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James Hyerczyk
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As expected, the U.S. Federal Reserve voted unanimously to keep the target range for its benchmark rate at 1.75 percent to 2 percent. Additionally, it also upgraded its assessment of the U.S. economy on Wednesday.

Although it skipped another interest rate increase for now, it is widely expected to approve a 25-basis point increase at the September meeting. It also tweaked the language in its monetary policy to reflect a move toward more monetary policy normalization.

The central bank issued a short monetary policy statement. The statement said the labor market has “continued to strengthen,” language consistent with the June meeting. However, the committee went on to note that “economic activity has been rising at a strong rate,” a more bullish view than the June characterization of “solid” growth.

In addition, the statement noted that household spending and business fixed investment have “grown strongly.” That, too, is an improvement from June’s characterization that household spending has “picked up.”

The Fed statement made no mention of the tariff battle in which the U.S. is engaged with its global trading partners.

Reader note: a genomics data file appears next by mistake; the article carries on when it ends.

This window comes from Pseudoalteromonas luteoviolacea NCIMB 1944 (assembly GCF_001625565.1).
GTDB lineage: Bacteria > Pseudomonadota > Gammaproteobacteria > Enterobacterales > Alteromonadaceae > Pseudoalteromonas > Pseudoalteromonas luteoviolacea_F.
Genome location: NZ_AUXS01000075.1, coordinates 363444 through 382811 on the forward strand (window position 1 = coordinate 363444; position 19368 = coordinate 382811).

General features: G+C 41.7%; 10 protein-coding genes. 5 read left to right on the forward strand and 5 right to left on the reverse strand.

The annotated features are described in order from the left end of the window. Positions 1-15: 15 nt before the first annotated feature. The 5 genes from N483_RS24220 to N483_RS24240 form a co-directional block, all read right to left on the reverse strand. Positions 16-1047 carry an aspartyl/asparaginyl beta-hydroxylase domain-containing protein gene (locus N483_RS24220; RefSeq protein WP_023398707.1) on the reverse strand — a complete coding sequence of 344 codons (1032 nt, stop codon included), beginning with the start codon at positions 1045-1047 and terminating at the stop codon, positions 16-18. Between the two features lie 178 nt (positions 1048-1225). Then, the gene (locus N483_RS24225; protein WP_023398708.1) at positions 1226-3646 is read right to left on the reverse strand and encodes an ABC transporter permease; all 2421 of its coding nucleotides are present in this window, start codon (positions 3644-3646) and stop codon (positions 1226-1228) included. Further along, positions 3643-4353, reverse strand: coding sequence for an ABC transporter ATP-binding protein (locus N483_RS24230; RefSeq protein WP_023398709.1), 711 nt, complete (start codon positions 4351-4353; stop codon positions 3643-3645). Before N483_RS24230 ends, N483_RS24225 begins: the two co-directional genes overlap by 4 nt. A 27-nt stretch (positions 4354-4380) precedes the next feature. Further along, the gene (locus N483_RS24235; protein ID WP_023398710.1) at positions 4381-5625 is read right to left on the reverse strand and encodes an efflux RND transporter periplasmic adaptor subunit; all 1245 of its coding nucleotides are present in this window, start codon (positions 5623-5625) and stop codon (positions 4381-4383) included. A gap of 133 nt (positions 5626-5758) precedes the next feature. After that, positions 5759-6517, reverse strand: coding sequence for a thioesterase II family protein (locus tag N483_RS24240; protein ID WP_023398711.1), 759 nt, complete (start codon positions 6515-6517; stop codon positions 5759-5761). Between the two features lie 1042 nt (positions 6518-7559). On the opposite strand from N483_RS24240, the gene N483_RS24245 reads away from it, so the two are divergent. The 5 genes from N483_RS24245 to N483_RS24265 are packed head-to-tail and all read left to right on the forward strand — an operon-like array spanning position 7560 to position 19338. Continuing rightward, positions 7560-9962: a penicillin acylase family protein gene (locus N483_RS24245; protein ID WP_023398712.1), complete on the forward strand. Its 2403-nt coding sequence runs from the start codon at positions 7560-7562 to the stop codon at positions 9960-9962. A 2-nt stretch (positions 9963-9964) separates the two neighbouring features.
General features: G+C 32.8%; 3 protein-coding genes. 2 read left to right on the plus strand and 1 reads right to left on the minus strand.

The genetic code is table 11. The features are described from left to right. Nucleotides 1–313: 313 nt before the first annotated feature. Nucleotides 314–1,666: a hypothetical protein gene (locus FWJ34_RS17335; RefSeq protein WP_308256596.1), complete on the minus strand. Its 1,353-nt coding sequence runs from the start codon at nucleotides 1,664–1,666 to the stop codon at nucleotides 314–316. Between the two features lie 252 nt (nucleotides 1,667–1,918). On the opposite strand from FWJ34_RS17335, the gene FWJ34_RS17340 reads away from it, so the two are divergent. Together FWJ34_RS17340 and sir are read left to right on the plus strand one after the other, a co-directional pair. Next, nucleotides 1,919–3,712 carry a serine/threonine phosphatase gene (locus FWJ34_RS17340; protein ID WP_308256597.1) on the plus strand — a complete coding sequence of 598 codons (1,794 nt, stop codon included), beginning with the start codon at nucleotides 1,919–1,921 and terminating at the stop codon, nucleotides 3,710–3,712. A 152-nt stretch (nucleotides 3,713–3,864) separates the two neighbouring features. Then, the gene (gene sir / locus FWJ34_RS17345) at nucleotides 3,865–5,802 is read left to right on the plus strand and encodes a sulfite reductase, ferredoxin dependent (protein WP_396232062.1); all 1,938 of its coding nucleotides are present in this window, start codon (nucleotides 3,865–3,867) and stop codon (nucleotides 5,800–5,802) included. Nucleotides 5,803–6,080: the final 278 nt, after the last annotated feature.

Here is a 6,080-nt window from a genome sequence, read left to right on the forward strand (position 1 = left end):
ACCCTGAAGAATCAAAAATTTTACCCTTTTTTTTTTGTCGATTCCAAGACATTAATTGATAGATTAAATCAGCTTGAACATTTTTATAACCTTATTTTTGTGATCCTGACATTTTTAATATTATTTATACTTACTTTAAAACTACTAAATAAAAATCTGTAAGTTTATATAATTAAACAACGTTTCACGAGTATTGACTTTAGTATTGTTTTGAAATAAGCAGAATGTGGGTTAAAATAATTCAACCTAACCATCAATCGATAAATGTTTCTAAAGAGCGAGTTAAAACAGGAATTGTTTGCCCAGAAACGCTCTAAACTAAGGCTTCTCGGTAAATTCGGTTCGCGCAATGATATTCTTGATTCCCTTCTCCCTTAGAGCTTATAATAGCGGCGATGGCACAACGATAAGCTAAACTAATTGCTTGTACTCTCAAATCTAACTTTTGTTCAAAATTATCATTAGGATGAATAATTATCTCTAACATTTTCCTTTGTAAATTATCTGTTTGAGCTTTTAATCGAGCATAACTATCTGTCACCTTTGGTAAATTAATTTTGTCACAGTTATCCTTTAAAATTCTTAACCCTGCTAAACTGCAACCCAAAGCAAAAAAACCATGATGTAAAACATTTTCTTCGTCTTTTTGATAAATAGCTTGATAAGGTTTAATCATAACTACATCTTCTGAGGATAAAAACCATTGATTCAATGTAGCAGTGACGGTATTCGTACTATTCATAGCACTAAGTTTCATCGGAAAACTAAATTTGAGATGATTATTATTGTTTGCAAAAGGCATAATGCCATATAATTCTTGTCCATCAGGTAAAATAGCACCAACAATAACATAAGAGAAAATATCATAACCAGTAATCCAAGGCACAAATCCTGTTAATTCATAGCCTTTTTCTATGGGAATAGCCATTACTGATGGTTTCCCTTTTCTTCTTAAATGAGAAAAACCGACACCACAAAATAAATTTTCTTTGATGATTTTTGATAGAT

Essentially, there were no substantial changes in the statement. The committee noted that is policy stance remains “accommodative” and said inflation continues to progress near the Fed’s 2 percent goal.

Reaction to Fed Statement

Traders in the fed funds futures market are indicating a 91.4 percent chance of a September increase and a 68.2 percent probability for another move in December, according to the CME’s tracker. Both remained relatively consistent with recent readings.

The U.S. Dollar had been trading higher ahead of the Fed statement so it had very little impact on the greenback. Furthermore, the decision to leave rates unchanged had been largely expected.

Stock market investors described the Fed’s interest rate decision as a “non-event”, saying the market had priced in this decision.

U.S. Treasury yields remained firm after the Fed announcement with most of its earlier gains fueled by data that showed private payrolls increased more than expected last month.

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